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  Increase in b-wave amplitude after light stimulation of the blind spot is positively correlated with the axial length of myopic individuals

Schilling, T., Amorim-de-Sousa, A., Wong, N., Bahmani, H., González-Méijome, J., & Fernandes, P. (2022). Increase in b-wave amplitude after light stimulation of the blind spot is positively correlated with the axial length of myopic individuals. Scientific Reports, 12(1): 4785. doi:10.1038/s41598-022-08319-5.

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Schilling, T, Author
Amorim-de-Sousa, A, Author
Wong, NA, Author
Bahmani, H1, 2, Author              
González-Méijome, JN, Author
Fernandes, P, Author
Affiliations:
1Department Physiology of Cognitive Processes, Max Planck Institute for Biological Cybernetics, Max Planck Society, ou_1497798              
2Max Planck Institute for Biological Cybernetics, Max Planck Society, Spemannstrasse 38, 72076 Tübingen, DE, ou_1497794              

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 Abstract: Altered retinal dopamine and ON-pathway activity may underlie myopia development. It has been shown that the stimulation of the blind spot with short-wavelength light increases the electroretinogram (ERG) b-wave amplitude of myopic eyes and may engage the retinal dopaminergic system. This study evaluated the impact of various durations of blind spot stimulation on the electrophysiological response of the myopic retina and their relationship to axial length. Six myopic individuals underwent three short-wavelength blue light blind spot stimulation protocols (10 s, 1 min, 10 min) using a virtual reality headset. As a control condition, no stimulation was shown for 1 min. The b-wave amplitude of the photopic full-field ERG was measured at baseline and 10, 20, 30, 40, 50, and 60 min after each condition. A significant increase in b-wave amplitude was observed for all stimulation protocols compared to the control. The peak b-wave amplitude was observed 20 min after the 1-min stimulation protocol and 60 min after the 10-min stimulation protocol. A significant positive correlation was found between axial length of the eye and percent change in b-wave amplitude for the 10-min stimulation protocol. A rapid and a delayed b-wave time course responses were observed following 1 min and 10 min of blind spot stimulation, respectively. Overall, these results indicate that light stimulation of the blind spot for various durations elevates ON-bipolar cell activity in the retina and as such is assumed to reduce the myopic response. These findings could have implications for future myopia treatment.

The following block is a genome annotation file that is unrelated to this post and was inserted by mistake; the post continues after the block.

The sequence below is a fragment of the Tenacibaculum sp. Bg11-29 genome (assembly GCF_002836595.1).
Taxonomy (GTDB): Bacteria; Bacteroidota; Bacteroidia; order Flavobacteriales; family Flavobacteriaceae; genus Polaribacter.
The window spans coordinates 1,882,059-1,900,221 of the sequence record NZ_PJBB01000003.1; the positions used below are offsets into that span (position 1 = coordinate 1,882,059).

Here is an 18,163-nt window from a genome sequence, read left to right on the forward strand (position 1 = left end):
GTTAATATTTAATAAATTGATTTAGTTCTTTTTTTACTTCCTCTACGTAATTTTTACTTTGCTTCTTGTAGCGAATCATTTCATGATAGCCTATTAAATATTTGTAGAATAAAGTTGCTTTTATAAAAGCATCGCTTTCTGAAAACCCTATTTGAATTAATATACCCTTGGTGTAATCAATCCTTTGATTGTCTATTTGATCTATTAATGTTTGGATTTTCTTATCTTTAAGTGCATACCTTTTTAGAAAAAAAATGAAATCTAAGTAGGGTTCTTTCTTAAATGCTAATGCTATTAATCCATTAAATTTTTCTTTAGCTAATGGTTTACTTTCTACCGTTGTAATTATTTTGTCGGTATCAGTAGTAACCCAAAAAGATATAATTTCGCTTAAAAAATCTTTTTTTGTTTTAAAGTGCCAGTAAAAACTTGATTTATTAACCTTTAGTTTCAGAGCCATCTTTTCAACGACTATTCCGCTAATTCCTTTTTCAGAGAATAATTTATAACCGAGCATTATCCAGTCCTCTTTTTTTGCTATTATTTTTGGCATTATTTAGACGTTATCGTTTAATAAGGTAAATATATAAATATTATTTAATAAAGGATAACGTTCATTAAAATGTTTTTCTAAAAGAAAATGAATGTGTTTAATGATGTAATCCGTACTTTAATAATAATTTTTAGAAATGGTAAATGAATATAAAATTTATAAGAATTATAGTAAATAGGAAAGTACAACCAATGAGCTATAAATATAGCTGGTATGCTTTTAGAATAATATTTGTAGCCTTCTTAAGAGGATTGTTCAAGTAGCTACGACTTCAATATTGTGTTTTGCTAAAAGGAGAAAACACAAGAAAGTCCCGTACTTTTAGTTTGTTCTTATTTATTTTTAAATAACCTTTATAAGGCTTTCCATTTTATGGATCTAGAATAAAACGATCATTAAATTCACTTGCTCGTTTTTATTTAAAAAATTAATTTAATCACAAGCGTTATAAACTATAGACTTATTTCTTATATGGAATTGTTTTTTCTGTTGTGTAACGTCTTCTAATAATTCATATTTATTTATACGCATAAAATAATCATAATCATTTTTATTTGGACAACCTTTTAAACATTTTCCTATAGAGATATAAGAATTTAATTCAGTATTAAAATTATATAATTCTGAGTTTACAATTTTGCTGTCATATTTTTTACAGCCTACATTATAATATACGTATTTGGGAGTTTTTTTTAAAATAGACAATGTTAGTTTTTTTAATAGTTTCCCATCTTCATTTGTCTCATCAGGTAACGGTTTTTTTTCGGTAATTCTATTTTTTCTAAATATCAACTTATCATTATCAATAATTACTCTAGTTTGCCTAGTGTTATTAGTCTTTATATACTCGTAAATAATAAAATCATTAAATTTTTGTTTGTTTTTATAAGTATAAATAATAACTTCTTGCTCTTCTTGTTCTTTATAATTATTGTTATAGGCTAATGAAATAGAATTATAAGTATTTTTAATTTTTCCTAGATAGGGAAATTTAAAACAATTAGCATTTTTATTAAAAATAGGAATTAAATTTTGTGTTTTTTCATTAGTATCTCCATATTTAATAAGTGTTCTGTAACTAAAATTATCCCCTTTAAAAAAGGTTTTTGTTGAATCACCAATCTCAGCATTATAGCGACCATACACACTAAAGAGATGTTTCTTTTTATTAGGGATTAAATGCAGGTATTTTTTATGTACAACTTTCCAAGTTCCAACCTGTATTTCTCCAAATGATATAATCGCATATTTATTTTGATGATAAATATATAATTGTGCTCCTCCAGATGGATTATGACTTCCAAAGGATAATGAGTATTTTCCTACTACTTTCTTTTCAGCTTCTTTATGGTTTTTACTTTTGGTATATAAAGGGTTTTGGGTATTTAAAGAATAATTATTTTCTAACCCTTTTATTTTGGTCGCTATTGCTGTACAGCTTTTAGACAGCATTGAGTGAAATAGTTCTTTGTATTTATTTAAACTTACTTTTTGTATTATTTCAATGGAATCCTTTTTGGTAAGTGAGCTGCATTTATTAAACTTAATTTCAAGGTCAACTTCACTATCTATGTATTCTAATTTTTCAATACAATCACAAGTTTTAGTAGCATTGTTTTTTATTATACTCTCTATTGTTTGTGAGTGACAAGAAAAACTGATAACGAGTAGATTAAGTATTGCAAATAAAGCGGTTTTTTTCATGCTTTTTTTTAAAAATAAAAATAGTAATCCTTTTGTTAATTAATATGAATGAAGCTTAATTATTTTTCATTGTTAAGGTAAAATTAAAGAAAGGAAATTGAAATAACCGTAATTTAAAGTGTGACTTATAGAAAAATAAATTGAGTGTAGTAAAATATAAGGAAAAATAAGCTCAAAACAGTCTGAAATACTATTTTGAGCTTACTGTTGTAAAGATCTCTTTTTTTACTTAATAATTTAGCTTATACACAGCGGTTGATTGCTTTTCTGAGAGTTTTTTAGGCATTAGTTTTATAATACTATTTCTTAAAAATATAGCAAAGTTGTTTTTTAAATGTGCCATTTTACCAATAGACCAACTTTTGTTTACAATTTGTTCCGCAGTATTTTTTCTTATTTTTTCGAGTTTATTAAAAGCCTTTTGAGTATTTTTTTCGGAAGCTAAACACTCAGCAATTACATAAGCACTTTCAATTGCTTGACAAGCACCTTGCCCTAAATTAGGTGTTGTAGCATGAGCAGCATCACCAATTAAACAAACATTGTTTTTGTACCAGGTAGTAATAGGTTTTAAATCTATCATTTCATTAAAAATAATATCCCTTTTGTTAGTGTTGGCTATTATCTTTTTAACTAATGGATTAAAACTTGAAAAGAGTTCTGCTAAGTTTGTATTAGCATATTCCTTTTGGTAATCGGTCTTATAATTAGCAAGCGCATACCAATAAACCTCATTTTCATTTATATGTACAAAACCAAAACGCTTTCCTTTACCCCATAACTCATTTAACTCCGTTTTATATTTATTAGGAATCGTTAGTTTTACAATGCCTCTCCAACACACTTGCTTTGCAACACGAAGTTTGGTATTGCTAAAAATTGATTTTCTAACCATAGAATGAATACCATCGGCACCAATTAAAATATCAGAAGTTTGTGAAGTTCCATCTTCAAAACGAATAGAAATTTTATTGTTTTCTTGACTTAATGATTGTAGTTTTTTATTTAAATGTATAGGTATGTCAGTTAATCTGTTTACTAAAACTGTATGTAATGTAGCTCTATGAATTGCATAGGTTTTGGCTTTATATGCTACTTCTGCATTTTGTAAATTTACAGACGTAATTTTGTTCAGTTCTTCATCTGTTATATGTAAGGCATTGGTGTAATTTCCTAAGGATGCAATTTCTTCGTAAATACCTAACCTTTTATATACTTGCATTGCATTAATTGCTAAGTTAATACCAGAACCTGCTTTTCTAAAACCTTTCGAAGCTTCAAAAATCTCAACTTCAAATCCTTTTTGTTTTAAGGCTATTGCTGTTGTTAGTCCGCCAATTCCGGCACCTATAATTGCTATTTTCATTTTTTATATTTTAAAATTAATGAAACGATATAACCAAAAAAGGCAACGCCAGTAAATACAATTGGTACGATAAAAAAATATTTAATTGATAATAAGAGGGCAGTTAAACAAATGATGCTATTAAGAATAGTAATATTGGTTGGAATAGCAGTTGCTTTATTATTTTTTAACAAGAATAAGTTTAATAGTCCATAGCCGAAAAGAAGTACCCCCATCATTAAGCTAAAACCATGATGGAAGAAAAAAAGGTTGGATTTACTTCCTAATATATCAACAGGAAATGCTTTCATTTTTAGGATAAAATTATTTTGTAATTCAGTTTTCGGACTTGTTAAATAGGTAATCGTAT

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 Dates: 2022-03
 Publication Status: Published online
 Pages: 12
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 Table of Contents: -
 Rev. Type: -
 Identifiers: DOI: 10.1038/s41598-022-08319-5
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Title: Scientific Reports
  Abbreviation : Sci. Rep.
Source Genre: Journal
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Publ. Info: London, UK : Nature Publishing Group
Pages: - Volume / Issue: 12 (1) Sequence Number: 4785 Start / End Page: - Identifier: ISSN: 2045-2322
CoNE: https://pure.mpg.de/cone/journals/resource/2045-2322